Thursday

8th Dec 2022

Greece says No to creditors

  • Around 60% of Greek voters followed PM Tsipras' call for a No vote (Photo: Eric Maurice)

Around 60 percent of Greek voters said No Sunday (5 July) to the reforms asked by the country's international creditors, according to results after half of the vote were counted.

The electoral map of Greece was uniformly orange, the colour of the Oxi (No) campaign, showing an homogeneous trend throughout the country.

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By voting No with a wider margin than the latest polls predicted, Greek voters defied EU warnings that a No would be considered a rejection of the euro and Europe.

"Today's No is a No to the eurozone vision as a great cage to its peoples. It is a yes to the eurozone as a land of prosperity for its people," finance minister Yanis Varoufakis said at a press conference.

In his short campaign, Greek PM Alexis Tsipras presented the No vote as a positive act of dignity and democratic virtue.

Tsipras' message chimed with the mood of many Greeks who felt that after five years of crisis and two bailouts, they had nothing to lose by rejecting the creditors' offer of new aid in exchange for further painful reforms.

The strong No result is a major endorsement for Tsipras whose Syriza party was elected with just 36 percent of the vote in January's general election.

"The mandate of the people is clear. A new try begins for an agreement favorable to both sides, as equal partners and not as a debt colony," Tsipras' spokesman Gavriil Sakellaridis said on TV.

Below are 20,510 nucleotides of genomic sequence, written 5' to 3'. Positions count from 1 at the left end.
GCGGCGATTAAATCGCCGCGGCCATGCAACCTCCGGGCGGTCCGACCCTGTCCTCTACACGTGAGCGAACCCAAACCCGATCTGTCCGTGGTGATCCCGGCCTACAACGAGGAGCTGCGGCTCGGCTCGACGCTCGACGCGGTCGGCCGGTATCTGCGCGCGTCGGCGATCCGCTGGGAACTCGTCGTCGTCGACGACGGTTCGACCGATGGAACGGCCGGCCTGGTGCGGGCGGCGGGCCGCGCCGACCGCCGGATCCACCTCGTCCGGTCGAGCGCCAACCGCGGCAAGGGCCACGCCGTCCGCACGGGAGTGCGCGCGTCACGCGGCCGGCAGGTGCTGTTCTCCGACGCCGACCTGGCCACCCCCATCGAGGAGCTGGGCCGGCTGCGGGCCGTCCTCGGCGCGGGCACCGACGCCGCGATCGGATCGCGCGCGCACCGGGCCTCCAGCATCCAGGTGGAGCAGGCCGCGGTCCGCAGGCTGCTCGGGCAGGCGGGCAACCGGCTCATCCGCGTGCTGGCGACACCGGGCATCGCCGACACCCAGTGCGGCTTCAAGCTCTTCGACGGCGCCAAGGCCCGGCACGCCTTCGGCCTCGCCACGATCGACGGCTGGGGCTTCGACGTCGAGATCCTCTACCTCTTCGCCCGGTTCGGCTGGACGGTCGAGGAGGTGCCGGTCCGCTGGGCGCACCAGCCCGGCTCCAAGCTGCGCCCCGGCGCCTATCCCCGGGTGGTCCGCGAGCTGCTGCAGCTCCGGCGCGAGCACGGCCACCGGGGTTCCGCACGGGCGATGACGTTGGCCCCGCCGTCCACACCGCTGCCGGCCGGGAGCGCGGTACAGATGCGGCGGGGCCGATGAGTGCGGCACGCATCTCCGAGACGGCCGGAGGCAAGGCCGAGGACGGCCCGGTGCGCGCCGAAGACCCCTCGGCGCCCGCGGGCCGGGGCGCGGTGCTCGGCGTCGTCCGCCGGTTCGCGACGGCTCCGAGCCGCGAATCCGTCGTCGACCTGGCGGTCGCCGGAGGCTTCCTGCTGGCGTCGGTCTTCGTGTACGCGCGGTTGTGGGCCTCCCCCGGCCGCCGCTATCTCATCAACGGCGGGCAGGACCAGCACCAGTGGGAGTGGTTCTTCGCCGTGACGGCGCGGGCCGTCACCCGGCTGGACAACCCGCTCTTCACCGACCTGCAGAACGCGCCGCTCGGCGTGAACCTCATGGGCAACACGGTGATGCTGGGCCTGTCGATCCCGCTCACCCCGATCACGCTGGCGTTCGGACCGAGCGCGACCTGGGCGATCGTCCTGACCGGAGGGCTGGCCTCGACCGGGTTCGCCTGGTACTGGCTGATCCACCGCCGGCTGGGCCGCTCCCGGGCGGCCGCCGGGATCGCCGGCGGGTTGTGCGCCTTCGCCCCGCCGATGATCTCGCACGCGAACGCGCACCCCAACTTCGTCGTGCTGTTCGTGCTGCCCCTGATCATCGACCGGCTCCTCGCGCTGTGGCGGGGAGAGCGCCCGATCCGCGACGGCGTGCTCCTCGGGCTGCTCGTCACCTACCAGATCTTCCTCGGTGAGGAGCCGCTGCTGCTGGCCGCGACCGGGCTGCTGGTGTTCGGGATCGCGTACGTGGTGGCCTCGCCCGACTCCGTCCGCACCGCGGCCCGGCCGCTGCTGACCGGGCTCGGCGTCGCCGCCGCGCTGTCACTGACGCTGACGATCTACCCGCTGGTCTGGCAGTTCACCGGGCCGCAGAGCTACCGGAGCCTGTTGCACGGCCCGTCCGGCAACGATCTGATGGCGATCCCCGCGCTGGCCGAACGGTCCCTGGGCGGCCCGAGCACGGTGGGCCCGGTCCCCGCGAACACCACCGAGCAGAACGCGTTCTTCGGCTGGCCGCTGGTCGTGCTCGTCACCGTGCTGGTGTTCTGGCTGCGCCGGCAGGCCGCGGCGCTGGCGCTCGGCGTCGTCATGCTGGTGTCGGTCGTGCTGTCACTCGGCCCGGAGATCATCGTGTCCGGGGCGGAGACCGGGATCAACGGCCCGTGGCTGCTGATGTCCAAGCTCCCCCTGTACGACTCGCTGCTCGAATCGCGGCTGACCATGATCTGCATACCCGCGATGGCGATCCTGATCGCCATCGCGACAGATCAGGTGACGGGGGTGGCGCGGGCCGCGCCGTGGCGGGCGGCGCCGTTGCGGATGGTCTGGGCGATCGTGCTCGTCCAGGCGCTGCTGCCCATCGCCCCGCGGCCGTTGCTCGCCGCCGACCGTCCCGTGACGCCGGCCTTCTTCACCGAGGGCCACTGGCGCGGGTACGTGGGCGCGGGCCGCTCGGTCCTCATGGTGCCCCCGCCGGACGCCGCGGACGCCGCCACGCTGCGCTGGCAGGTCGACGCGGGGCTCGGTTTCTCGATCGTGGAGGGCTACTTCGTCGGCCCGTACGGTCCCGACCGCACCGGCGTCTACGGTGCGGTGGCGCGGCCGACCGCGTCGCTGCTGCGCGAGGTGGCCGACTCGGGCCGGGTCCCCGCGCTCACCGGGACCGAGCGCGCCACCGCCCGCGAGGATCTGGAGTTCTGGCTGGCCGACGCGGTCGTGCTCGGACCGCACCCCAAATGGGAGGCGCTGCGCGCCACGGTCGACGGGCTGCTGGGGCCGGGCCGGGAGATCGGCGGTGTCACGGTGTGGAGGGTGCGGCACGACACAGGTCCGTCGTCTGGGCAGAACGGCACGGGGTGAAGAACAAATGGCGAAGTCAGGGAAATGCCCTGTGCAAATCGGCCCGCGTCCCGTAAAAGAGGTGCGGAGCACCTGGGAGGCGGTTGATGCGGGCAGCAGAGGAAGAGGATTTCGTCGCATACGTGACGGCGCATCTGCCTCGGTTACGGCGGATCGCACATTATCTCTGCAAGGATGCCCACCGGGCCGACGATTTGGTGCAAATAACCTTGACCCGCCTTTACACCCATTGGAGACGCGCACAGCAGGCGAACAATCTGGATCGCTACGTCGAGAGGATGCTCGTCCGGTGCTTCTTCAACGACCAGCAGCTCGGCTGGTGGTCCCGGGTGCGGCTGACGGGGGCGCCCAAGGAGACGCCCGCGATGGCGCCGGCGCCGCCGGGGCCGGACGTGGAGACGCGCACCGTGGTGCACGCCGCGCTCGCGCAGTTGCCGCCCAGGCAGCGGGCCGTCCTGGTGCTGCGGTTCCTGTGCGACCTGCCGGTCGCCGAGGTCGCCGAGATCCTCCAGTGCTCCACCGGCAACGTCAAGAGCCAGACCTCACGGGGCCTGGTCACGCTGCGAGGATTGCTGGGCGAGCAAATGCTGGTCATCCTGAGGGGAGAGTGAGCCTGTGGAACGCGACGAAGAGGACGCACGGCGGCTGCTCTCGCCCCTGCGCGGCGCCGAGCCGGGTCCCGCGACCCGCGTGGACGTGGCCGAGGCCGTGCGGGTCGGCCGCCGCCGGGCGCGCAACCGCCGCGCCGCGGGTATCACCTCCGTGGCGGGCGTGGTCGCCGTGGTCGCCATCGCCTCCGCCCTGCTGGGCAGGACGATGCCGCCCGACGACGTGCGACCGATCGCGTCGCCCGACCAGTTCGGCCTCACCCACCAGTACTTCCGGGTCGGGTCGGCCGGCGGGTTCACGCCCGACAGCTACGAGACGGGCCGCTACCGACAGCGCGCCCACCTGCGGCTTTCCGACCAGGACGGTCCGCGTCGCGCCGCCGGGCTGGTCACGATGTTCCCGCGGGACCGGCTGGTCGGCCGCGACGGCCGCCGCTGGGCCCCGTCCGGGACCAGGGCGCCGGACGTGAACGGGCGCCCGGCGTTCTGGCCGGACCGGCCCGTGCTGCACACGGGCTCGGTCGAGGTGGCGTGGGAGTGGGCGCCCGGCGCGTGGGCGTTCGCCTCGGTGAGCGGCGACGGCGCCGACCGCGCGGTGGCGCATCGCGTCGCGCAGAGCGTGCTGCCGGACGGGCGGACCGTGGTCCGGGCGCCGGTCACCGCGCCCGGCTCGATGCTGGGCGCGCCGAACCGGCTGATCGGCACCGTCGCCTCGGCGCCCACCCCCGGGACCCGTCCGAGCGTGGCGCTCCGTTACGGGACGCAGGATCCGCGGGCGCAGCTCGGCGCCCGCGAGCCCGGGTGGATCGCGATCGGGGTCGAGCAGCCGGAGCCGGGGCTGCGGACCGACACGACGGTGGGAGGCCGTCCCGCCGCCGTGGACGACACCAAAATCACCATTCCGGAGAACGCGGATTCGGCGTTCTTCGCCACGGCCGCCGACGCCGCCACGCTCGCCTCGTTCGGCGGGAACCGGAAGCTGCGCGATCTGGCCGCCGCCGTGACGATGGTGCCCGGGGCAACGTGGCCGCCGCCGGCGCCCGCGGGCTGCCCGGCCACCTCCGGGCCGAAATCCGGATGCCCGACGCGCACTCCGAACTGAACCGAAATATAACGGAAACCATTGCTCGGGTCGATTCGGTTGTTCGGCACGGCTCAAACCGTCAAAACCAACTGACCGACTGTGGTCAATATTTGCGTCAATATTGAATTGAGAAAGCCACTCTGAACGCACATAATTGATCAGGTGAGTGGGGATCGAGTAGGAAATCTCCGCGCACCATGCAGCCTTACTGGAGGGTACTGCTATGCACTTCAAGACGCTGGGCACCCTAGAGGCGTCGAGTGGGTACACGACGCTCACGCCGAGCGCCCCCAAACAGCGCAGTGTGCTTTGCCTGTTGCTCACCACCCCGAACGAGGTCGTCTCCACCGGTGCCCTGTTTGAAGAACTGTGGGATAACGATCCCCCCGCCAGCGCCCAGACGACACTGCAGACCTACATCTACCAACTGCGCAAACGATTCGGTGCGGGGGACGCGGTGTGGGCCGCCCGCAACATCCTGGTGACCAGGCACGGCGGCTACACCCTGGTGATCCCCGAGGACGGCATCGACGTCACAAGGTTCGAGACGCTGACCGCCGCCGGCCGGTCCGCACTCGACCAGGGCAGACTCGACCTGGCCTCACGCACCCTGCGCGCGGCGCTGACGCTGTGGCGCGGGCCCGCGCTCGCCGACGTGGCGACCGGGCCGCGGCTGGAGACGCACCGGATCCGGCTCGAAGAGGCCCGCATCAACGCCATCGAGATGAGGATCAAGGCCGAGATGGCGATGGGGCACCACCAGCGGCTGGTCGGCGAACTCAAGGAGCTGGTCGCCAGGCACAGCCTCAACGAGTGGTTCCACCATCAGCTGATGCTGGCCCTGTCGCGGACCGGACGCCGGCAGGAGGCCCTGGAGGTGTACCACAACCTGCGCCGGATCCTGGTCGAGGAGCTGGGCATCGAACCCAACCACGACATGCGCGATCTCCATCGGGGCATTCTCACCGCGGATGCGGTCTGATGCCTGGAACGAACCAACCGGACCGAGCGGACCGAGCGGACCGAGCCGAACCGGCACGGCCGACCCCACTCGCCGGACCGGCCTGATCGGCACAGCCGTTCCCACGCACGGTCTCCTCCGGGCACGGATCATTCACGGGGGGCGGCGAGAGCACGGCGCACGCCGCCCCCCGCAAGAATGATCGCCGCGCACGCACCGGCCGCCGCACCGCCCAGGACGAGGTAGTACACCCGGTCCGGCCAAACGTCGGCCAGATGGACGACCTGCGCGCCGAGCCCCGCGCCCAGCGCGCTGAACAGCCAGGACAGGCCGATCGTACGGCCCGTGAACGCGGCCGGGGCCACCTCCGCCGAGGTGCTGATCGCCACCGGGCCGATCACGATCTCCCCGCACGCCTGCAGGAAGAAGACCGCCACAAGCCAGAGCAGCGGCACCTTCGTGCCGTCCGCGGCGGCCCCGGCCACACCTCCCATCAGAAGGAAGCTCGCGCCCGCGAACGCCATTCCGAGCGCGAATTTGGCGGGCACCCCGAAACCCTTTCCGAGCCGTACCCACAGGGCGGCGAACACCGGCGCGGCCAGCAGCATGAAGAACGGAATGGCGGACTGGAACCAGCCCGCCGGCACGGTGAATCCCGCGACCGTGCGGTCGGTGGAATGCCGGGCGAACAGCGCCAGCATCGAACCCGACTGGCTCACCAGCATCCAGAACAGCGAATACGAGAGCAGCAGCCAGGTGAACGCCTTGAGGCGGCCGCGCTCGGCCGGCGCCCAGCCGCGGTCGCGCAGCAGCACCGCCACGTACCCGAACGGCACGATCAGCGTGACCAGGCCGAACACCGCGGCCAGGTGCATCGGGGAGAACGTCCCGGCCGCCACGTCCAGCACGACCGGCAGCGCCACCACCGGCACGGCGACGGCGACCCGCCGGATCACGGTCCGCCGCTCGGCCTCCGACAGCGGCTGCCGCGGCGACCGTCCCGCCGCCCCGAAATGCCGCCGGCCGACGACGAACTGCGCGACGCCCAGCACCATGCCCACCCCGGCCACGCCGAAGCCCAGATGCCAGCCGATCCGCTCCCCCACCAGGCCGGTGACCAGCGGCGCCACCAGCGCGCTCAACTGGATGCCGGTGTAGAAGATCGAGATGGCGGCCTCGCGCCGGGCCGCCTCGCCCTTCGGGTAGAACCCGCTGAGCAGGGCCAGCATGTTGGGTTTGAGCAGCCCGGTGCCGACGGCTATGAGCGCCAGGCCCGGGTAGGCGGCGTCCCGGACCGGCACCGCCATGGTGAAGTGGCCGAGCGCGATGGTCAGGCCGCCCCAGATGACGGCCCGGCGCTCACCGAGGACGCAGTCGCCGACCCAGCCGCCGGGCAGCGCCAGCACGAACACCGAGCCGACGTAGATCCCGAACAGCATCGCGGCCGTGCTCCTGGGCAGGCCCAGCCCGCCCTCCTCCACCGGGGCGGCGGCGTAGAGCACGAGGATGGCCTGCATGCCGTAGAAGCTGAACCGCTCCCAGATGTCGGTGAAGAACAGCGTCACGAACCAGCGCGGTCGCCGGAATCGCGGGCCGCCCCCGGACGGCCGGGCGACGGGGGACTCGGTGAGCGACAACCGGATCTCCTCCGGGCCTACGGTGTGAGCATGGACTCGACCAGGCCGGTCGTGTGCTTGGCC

"The goverment can go now with a very strong card to continue negotiations" with Greece's creditors, labour minister Panos Skourletis told reporters.

Greek chief negotiator with the EU Euclid Tsakalotos said the government would now talk with the creditors to try to find an agreement in the next 48 hours.

Tsakalotos also said the government was "not discussing a parallel currency".

Greek voters resent EU pressure

Faced with a choice many tell them is for or against Europe, some Greeks might vote No in reaction to outside pressure.

Opinion

Yes or No: The consequences will be dire

The EU shares the blame for this sad and avoidable situation. It should do some soul-searching while it watches up to 10 million Greek voters make their fateful decision.

Opinion

Europe commits suicide in Greece

With the current neoliberal austerity policies, other European countries will end up in the same misery and hopelessness as Greece.

Greek parliament backs austerity plan

Greek MPs on Saturday backed the government's proposed austerity package, sending a positive signal to a key meeting of euro ministers later today.

European Commission takes hard line on Greece

The Greek vote has widened the gap between Athens and its creditors, according to the European Commission, indicating that the referendum was all but irrelevant as the same problems remain.

Opinion

The military-industrial complex cashing-in on the Ukraine war

From the outset, arms manufacturers eyed this war as a profitable business opportunity. Structural changes took place across the EU, not only to fast-track arms to Ukraine, but also to make more public finance available to the highly-lucrative arms industry.

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